Bottom line: China’s largest corporations need to face stiffer regulatory penalties to ensure their compliance with Beijing rules, as part of a campaign to clean up the country’s business climate.
Some of China’s leading high-tech firms were in the headlines last week for foot-dragging in response to government calls to change their business practices, in separate cases that show why Beijing needs to get more aggressive about enforcing its rules among big domestic corporations.
The first case saw e-commerce giant Alibaba (NYSE: BABA) sued by one of the world’s top makers of luxury goods for allegedly refusing to clean up its popular sites of trafficking in pirated goods. The second saw critics accuse China’s 3 major mobile carriers of taking largely empty steps to improve their mobile data pricing and speeds, after Beijing called on them to take such action.
Both cases reflect an increasing boldness among big domestic firms about breaking or ignoring central government rules, knowing they are unlikely to face strong punitive action due to their importance to China’s economy. Beijing has taken a far harder stance against similarly large foreign companies, leveling big fines and taking other steps to force them to change their ways.
Now it should consider taking similarly aggressive steps to tackle cases involving domestic giants like Alibaba and China’s 3 big wireless carriers. Such actions would dispel criticism that China unfairly targets major multinationals for regulatory violations, and would send an important signal that big domestic companies must also play by rules that Beijing sets for healthy market development.
Alibaba has been in the headlines for much of this year on the issue of piracy, following the release of a government report in January that found a majority of goods traded on its Taobao marketplace were fakes. The latest story in that saga came last week, when it was sued in New York by Kering SA (Paris: PRTP), owner of luxury brands including Gucci and Yves Saint Laurent. (English article)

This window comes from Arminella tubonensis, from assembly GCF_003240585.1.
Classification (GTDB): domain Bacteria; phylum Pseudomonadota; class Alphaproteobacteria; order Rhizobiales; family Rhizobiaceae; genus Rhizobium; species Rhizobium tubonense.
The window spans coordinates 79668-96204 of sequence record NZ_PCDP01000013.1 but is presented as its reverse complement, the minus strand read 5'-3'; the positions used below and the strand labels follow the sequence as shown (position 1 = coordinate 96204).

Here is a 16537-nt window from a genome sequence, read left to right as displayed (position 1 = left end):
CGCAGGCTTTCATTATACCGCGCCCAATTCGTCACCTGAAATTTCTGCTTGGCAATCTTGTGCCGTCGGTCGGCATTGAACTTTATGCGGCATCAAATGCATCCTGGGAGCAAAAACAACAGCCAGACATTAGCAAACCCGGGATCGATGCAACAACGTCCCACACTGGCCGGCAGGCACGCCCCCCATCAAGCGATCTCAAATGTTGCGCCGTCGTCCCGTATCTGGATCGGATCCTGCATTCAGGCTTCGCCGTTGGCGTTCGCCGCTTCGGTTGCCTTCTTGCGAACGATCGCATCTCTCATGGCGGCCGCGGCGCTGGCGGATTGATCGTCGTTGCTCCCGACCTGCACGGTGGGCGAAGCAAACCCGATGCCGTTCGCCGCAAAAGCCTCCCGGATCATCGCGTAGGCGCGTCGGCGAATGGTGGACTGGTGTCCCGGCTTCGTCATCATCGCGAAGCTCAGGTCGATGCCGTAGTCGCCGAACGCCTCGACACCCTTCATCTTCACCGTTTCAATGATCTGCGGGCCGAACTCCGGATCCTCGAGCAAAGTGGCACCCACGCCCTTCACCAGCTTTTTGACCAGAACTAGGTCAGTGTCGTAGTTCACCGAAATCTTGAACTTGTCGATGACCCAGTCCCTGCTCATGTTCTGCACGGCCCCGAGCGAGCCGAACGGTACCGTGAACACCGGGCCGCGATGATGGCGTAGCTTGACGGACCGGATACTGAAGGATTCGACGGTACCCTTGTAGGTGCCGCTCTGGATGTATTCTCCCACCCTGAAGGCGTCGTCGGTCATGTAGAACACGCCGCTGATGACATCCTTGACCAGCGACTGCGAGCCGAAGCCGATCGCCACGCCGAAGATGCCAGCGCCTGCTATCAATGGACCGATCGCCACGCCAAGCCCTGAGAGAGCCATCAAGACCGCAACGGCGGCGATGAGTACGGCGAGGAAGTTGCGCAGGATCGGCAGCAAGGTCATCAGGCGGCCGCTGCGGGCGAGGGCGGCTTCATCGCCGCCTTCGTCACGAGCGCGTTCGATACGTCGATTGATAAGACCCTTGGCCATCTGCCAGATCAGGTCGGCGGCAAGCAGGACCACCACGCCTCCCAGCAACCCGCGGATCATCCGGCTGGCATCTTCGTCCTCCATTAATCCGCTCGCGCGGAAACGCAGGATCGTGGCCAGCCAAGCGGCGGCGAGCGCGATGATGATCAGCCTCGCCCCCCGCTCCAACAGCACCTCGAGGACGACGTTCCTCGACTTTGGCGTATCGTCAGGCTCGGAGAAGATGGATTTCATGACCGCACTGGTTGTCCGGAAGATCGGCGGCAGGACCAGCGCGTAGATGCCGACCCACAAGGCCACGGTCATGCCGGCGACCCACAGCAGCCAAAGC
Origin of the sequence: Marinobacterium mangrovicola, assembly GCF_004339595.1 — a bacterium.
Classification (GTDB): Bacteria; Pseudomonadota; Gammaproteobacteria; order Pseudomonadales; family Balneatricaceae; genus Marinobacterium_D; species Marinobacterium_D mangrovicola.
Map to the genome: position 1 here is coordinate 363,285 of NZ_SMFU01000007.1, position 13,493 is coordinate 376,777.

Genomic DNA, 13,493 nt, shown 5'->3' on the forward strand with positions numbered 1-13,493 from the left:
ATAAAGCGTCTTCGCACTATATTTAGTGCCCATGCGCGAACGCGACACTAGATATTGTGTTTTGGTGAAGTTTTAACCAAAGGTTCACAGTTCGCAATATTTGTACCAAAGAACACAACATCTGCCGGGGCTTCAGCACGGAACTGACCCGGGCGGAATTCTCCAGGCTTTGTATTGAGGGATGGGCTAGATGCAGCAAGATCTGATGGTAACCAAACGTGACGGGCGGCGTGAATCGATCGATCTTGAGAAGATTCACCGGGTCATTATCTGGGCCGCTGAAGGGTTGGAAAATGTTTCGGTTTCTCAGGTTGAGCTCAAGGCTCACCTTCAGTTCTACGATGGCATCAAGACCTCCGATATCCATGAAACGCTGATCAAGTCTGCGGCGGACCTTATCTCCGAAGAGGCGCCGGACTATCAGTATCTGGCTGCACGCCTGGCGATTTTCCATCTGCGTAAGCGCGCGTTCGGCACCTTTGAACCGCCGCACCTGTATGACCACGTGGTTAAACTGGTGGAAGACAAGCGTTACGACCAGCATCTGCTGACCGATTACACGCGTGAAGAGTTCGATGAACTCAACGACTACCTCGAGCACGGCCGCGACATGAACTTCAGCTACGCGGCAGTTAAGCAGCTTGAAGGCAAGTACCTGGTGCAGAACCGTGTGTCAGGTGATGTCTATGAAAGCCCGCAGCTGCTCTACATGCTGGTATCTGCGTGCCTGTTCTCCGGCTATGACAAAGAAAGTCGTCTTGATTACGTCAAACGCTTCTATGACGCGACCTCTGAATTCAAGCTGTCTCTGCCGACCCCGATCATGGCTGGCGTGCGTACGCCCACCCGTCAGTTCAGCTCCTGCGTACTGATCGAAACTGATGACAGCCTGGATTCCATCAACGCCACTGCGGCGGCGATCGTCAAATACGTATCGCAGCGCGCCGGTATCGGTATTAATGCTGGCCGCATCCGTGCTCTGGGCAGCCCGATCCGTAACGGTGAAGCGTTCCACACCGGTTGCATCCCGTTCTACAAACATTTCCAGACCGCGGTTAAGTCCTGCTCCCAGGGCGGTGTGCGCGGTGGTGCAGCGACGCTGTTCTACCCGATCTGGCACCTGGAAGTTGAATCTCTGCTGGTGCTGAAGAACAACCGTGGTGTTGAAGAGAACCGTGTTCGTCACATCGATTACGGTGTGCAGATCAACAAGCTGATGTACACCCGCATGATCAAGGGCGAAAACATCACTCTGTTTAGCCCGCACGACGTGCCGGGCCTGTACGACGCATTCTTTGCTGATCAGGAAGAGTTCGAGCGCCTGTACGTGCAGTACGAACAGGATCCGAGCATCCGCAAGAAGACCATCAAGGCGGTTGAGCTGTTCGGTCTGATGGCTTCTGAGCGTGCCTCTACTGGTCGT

The lawsuit accused Alibaba of allowing the trafficking of counterfeit versions of its products, prompting Alibaba to say the complaint has no basis. The lawsuit comes just 4 months after China’s State Administration for Industry and Commerce (SAIC) released its own critical report that found nearly two-thirds of the goods traded on Taobao were fakes. A high-profile squabble followed that ultimately ended with Alibaba promising to crack down on counterfeiting.
In a separate but similar case, China’s 3 big state-run mobile carriers have been coming under repeated pressure from Beijing to improve their service – most recently in the fast-emerging and cutting-edge area of mobile Internet services. Regulatory criticism dates back nearly 4 years, when China’s powerful state planner first leveled allegations against China Telecom (HKEx: 728; NYSE: CHA) and China Unicom (HKEx: 762; NYSE: CHU) for monopolistic practices in the fixed-telecom broadband space. (previous post)
The latest move has seen the telecoms regulator call on China Telecom, Unicom and leading mobile carrier China Mobile (HKEx: 941; NYSE: CHL) to improve speeds of their mobile data services, and also offer packages at lower prices. The trio enjoy a monopoly over the market for such services, leading to lackluster innovation that has caused China to become a global laggard in telecoms services despite the huge size of its market.
The 3 operators finally took some moves to heed the regulator’s latest call last week, but were immediately criticized for a lack of sincerity. (English article; Chinese article) For example, observers noted that new plans offered cheap mobile data usage late at night when many people would be sleeping or would be more likely to use faster and more stable fixed-line broadband service. Other plans were criticized for slashing prices for high-speed service for users who were unlikely to need such service.
Both cases show how big names like China Mobile and Alibaba often drag their feet in response to regulatory oversight, mostly to protect their own profits. In such cases the regulators could be far more aggressive, for example by setting for goals and timetables for companies to meet requirements and then levying aggressive fines or even revoking business licenses if they fail to meet those goals.
Regulators have taken that kind of aggressive stance against a wide range of big multinationals over the past 2 years, resulting in quick compliance and record fines for such big names as leading global cellphone chipmaker Qualcomm (Nasdaq: QCOM) and luxury car makers like Audi. Regulators should consider getting equally tough on the big Chinese names like Alibaba and China Mobile, and not be afraid to punish them with big fines or other restrictive actions when they fail to comply with government requirements designed to foster the healthy development of emerging markets.